Only a tiny proportion of the views expressed by the thousands of disabled people who took part in the government’s national disability survey have been read by a minister or civil servant, a freedom of information response suggests.
The new information has added fresh ammunition for disabled campaigners who believe that the National Disability Strategy – which was “informed” by the survey results and was published in July – has no legitimacy and should be withdrawn.
Most of the questions posed by the UK Disability Survey in January were restricted to multiple choice answers.
But four of them allowed “free text” answers, and the Cabinet Office says it received more than 25,000 answers from disabled people to these four questions.
A freedom of information response from the Cabinet Office now says that all 25,000 of these answers were analysed through so-called “topic modelling”, which the government has described as “a method of machine-assisted reading of text data, used to identify topics from free text responses to open format questions”.
A report on the survey responses says that only 1,200 of the 25,000 responses from disabled people were also analysed by researchers through “manual coding”, and even then, only with the aim of producing themes and sub-themes.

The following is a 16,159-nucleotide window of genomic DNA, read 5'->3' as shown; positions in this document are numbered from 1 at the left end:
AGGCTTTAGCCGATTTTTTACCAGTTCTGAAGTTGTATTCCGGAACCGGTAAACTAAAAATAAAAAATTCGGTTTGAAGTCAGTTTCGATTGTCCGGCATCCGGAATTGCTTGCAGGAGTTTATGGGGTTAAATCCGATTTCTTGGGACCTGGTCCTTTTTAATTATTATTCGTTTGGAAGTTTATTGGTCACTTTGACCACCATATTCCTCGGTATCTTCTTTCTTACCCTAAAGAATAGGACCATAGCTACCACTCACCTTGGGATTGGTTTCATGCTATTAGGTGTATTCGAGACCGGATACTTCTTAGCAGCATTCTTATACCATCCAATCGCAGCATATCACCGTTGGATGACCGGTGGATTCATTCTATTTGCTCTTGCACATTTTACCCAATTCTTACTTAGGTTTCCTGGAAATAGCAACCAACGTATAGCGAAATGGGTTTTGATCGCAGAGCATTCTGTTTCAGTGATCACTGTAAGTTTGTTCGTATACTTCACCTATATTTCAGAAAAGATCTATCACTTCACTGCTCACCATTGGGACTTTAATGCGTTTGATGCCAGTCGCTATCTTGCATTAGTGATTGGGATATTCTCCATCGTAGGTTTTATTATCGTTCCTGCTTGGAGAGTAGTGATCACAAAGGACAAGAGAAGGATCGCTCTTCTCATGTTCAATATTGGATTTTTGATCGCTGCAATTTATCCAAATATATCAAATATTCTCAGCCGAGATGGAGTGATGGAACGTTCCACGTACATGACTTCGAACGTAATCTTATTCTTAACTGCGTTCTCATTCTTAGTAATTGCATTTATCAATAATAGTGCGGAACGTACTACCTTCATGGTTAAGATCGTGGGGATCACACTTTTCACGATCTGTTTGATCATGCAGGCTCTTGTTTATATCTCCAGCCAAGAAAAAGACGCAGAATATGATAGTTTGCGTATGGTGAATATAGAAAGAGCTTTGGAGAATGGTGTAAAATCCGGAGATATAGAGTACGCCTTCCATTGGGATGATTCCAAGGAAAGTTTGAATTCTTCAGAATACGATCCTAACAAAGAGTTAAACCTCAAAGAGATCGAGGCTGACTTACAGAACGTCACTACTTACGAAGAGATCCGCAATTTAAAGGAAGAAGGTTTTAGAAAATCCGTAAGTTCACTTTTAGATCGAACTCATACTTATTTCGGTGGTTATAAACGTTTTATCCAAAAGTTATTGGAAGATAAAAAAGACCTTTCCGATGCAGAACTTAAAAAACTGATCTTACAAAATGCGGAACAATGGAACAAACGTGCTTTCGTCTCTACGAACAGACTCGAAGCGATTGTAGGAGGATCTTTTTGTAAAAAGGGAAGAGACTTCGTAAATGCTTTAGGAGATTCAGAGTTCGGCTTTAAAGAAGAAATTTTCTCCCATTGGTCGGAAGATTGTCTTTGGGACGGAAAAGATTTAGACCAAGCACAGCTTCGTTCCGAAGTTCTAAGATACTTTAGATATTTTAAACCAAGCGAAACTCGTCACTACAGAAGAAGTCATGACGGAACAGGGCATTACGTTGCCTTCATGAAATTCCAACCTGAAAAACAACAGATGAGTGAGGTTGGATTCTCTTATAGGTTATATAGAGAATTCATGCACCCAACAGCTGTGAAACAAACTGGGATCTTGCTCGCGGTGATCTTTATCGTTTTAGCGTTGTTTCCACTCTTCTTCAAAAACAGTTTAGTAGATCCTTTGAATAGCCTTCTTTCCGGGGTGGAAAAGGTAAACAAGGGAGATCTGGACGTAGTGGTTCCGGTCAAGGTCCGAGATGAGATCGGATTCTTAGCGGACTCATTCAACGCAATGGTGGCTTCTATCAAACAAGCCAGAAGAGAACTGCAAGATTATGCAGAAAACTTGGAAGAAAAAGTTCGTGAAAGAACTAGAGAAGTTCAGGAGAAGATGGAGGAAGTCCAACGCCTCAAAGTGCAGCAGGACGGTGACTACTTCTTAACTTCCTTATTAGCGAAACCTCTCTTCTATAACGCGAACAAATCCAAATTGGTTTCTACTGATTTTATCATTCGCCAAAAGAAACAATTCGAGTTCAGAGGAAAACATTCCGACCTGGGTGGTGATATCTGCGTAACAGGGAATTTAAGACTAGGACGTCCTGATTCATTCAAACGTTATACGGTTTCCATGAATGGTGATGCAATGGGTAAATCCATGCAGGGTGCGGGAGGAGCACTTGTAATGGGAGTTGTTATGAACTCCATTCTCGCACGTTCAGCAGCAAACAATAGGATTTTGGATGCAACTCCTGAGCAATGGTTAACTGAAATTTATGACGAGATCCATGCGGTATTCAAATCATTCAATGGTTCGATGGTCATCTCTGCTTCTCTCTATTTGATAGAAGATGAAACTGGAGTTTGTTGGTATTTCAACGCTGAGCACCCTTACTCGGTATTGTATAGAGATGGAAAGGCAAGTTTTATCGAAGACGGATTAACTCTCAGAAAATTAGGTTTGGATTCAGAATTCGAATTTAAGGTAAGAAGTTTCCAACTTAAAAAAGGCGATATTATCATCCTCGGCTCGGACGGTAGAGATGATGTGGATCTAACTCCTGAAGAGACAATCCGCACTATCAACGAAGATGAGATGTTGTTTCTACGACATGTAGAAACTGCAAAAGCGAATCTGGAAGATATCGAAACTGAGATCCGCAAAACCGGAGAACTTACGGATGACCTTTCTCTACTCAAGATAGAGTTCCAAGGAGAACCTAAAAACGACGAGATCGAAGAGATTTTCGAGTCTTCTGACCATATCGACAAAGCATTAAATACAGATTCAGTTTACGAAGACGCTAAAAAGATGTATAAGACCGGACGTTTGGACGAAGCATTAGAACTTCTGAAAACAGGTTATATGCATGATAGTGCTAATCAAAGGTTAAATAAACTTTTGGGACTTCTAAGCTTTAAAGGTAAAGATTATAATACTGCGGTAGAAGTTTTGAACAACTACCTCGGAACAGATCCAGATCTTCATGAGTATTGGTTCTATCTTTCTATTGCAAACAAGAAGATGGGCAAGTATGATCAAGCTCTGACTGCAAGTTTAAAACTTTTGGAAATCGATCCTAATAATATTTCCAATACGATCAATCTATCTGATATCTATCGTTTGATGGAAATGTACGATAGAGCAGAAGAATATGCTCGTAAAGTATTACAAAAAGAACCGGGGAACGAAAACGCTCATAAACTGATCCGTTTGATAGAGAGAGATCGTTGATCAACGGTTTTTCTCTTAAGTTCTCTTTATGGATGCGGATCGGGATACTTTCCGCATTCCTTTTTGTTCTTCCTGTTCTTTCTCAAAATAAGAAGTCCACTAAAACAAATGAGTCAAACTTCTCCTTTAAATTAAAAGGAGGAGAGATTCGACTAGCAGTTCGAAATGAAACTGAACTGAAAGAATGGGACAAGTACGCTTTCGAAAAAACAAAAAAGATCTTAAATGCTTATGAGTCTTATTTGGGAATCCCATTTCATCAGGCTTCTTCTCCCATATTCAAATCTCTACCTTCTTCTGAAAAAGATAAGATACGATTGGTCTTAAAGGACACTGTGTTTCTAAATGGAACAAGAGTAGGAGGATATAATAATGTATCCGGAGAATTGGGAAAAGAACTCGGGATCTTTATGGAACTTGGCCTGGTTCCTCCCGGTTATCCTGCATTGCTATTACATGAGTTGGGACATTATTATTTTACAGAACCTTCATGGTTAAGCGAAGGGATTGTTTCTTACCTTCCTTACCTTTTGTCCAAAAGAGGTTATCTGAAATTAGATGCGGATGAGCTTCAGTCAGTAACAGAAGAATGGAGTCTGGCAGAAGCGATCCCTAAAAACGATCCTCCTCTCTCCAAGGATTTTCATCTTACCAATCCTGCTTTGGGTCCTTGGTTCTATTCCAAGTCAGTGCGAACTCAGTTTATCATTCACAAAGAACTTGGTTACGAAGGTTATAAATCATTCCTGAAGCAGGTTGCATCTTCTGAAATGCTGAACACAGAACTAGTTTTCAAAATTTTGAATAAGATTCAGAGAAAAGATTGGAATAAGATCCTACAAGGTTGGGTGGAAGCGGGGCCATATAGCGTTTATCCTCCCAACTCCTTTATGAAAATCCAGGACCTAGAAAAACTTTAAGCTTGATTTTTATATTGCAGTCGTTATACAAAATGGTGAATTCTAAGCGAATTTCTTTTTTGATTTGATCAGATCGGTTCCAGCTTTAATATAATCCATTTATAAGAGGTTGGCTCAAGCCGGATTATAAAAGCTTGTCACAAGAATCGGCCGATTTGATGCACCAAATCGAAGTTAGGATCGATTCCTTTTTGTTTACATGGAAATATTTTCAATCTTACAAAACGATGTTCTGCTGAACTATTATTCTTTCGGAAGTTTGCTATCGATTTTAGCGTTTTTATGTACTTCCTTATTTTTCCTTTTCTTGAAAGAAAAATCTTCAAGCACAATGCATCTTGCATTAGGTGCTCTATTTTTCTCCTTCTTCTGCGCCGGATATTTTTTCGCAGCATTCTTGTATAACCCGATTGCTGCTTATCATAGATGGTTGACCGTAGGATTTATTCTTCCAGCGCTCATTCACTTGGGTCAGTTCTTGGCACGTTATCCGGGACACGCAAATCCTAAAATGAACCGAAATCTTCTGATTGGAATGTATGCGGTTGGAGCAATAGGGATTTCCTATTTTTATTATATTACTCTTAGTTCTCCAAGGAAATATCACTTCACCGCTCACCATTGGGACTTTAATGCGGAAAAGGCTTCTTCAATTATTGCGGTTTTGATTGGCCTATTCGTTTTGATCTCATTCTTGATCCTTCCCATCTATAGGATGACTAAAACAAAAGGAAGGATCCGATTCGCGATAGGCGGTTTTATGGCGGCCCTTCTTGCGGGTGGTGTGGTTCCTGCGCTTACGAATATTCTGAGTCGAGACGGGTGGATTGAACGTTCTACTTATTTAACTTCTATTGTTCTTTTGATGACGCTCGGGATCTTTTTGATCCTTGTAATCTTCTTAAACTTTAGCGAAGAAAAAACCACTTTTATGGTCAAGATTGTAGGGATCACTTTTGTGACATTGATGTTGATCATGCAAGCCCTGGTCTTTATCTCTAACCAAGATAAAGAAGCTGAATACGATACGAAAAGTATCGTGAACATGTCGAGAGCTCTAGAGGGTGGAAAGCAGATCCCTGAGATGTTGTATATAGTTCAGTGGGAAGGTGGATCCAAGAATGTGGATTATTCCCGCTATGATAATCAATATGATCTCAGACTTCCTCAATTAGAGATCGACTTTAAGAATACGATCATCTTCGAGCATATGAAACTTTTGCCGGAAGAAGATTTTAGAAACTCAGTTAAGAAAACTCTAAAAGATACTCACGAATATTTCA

The freedom of information response says there is no written evidence to show how many responses were read in full by a civil servant, a minister or a researcher, with the Cabinet Office telling Disability News Service: “No information is held on the number of responses read in full by a Civil Servant, Research [sic], or Minister.”
The much-criticised survey is already being challenged by four disabled people through a high court judicial review.
Doug Paulley, one of the four taking the legal action, said: “I am unsurprised but dismayed that the government evidently doesn’t care enough about disabled people’s input into their strategy that they didn’t even bother to read most responses.
“The survey was so flawed that the strategy has no legitimacy, should be withdrawn and rewritten with disabled people.”
He said that the failure to read all the responses was not a surprise because the survey was “clearly deeply flawed from the start”.
He said: “The topics chosen were not directed by disabled people, the mechanism of survey was inaccessible to many disabled people and the restricted range of answers meant that the limited free text responses were for many the only way to put down what is really important to them.
“I spent time writing mine carefully; doubtless other disabled people did similarly – unless they were put off responding altogether due to the other issues.”
The Disability Unit declined this week to say how many of the free text responses were read by civil servants and ministers; how the government justified having the vast majority of the free text responses read only by a machine rather than a human being; and what the Disability Unit’s message was to the thousands of disabled people whose responses will not have been read by anyone, but were just “coded” by a machine.
The Disability Unit also refused to say if any of the free text responses were read by a civil servant or a minister.
But a Disability Unit spokesperson said in a statement: “All responses have been rigorously analysed and full details of the methodology for analysing the UK Disability Survey is published on GOV.UK.”
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